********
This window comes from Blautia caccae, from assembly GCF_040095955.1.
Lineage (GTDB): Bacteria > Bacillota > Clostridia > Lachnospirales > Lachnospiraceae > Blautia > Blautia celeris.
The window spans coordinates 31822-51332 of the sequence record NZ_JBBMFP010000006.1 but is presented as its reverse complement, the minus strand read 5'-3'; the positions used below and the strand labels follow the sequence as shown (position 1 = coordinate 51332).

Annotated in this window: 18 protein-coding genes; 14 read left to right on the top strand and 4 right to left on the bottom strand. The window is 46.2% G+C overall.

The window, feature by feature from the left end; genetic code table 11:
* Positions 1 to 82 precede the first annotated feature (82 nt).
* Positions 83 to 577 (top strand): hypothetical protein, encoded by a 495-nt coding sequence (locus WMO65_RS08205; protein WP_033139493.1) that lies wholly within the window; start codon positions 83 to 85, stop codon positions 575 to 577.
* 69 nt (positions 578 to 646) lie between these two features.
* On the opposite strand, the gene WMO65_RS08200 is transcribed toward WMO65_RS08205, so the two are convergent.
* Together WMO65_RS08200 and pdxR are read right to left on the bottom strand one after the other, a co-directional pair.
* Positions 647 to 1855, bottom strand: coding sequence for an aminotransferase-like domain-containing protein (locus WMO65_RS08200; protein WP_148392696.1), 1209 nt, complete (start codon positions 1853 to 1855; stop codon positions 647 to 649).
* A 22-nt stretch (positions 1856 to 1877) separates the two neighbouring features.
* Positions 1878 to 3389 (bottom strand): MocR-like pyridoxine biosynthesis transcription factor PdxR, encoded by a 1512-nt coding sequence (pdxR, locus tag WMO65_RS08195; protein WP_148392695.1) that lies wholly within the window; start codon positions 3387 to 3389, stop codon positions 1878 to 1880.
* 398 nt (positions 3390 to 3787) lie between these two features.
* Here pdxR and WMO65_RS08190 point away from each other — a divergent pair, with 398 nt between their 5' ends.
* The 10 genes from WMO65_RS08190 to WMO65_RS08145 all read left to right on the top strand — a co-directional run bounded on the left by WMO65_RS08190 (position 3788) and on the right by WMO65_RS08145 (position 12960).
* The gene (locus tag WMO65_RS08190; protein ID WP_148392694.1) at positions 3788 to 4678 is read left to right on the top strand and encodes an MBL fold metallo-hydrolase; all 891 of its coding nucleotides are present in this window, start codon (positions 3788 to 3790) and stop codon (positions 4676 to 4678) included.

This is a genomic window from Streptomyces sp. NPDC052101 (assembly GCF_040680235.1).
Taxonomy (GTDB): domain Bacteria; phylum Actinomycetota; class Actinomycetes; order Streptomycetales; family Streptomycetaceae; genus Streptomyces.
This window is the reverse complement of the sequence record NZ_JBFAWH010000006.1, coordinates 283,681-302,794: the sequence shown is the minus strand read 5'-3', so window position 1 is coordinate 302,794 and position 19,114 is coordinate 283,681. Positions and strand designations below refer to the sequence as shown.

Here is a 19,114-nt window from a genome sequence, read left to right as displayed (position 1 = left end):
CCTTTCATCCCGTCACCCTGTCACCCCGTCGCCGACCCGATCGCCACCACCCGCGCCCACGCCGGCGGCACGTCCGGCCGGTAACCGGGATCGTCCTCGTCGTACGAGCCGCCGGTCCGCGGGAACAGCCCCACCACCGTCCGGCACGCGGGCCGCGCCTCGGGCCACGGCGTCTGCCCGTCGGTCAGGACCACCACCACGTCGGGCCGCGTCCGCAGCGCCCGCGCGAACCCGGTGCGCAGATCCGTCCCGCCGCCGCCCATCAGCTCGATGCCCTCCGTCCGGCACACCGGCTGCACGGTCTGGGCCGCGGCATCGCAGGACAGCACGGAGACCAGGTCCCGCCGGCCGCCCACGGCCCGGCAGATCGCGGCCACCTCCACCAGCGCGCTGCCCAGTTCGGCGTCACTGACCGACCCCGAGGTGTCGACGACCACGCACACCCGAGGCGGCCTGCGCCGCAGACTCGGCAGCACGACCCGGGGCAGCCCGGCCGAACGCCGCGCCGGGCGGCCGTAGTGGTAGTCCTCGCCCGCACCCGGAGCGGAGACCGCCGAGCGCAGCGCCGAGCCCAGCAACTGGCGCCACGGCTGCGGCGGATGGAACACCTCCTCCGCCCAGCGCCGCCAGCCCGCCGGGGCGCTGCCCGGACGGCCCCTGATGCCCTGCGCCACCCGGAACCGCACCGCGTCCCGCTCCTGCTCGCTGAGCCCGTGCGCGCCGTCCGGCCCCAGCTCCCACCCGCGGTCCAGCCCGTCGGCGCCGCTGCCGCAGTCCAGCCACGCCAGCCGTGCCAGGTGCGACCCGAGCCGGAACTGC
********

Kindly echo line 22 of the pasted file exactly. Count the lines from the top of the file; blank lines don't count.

CCTTTCATCCCGTCACCCTGTCACCCCGTCGCCGACCCGATCGCCACCACCCGCGCCCACGCCGGCGGCACGTCCGGCCGGTAACCGGGATCGTCCTCGTCGTACGAGCCGCCGGTCCGCGGGAACAGCCCCACCACCGTCCGGCACGCGGGCCGCGCCTCGGGCCACGGCGTCTGCCCGTCGGTCAGGACCACCACCACGTCGGGCCGCGTCCGCAGCGCCCGCGCGAACCCGGTGCGCAGATCCGTCCCGCCGCCGCCCATCAGCTCGATGCCCTCCGTCCGGCACACCGGCTGCACGGTCTGGGCCGCGGCATCGCAGGACAGCACGGAGACCAGGTCCCGCCGGCCGCCCACGGCCCGGCAGATCGCGGCCACCTCCACCAGCGCGCTGCCCAGTTCGGCGTCACTGACCGACCCCGAGGTGTCGACGACCACGCACACCCGAGGCGGCCTGCGCCGCAGACTCGGCAGCACGACCCGGGGCAGCCCGGCCGAACGCCGCGCCGGGCGGCCGTAGTGGTAGTCCTCGCCCGCACCCGGAGCGGAGACCGCCGAGCGCAGCGCCGAGCCCAGCAACTGGCGCCACGGCTGCGGCGGATGGAACACCTCCTCCGCCCAGCGCCGCCAGCCCGCCGGGGCGCTGCCCGGACGGCCCCTGATGCCCTGCGCCACCCGGAACCGCACCGCGTCCCGCTCCTGCTCGCTGAGCCCGTGCGCGCCGTCCGGCCCCAGCTCCCACCCGCGGTCCAGCCCGTCGGCGCCGCTGCCGCAGTCCAGCCACGCCAGCCGTGCCAGGTGCGACCCGAGCCGGAACTGC